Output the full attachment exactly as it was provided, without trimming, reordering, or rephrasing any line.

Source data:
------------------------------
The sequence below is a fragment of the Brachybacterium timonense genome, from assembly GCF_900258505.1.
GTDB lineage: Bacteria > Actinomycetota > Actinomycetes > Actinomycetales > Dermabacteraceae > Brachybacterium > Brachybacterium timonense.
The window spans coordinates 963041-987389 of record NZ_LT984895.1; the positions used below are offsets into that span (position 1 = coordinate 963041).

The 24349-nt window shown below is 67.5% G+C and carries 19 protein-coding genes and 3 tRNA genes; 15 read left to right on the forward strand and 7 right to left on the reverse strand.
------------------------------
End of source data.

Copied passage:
The sequence below is a fragment of the Brachybacterium timonense genome, from assembly GCF_900258505.1.
GTDB lineage: Bacteria > Actinomycetota > Actinomycetes > Actinomycetales > Dermabacteraceae > Brachybacterium > Brachybacterium timonense.
The window spans coordinates 963041-987389 of record NZ_LT984895.1; the positions used below are offsets into that span (position 1 = coordinate 963041).

The 24349-nt window shown below is 67.5% G+C and carries 19 protein-coding genes and 3 tRNA genes; 15 read left to right on the forward strand and 7 right to left on the reverse strand.